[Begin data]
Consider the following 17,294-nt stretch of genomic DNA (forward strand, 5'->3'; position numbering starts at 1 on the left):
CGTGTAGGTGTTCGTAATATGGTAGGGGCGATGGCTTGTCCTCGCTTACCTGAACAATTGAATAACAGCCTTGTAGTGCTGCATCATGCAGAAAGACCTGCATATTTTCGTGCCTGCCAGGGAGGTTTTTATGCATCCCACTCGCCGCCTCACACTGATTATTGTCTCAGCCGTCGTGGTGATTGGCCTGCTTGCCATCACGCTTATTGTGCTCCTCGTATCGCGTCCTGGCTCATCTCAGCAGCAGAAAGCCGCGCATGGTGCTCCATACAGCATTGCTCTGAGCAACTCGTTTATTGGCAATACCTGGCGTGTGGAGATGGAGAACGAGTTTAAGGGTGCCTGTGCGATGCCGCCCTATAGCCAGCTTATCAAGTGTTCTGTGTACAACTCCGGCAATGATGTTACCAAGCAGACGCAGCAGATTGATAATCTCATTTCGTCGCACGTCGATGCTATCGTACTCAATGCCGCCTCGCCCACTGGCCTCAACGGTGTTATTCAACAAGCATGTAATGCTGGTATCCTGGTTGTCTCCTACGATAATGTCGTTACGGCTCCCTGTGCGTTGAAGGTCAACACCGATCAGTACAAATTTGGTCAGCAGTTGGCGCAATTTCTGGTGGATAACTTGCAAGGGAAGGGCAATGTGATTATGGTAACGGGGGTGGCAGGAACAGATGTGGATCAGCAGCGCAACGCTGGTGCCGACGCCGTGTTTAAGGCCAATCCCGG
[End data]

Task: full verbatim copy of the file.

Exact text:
Consider the following 17,294-nt stretch of genomic DNA (forward strand, 5'->3'; position numbering starts at 1 on the left):
CGTGTAGGTGTTCGTAATATGGTAGGGGCGATGGCTTGTCCTCGCTTACCTGAACAATTGAATAACAGCCTTGTAGTGCTGCATCATGCAGAAAGACCTGCATATTTTCGTGCCTGCCAGGGAGGTTTTTATGCATCCCACTCGCCGCCTCACACTGATTATTGTCTCAGCCGTCGTGGTGATTGGCCTGCTTGCCATCACGCTTATTGTGCTCCTCGTATCGCGTCCTGGCTCATCTCAGCAGCAGAAAGCCGCGCATGGTGCTCCATACAGCATTGCTCTGAGCAACTCGTTTATTGGCAATACCTGGCGTGTGGAGATGGAGAACGAGTTTAAGGGTGCCTGTGCGATGCCGCCCTATAGCCAGCTTATCAAGTGTTCTGTGTACAACTCCGGCAATGATGTTACCAAGCAGACGCAGCAGATTGATAATCTCATTTCGTCGCACGTCGATGCTATCGTACTCAATGCCGCCTCGCCCACTGGCCTCAACGGTGTTATTCAACAAGCATGTAATGCTGGTATCCTGGTTGTCTCCTACGATAATGTCGTTACGGCTCCCTGTGCGTTGAAGGTCAACACCGATCAGTACAAATTTGGTCAGCAGTTGGCGCAATTTCTGGTGGATAACTTGCAAGGGAAGGGCAATGTGATTATGGTAACGGGGGTGGCAGGAACAGATGTGGATCAGCAGCGCAACGCTGGTGCCGACGCCGTGTTTAAGGCCAATCCCGG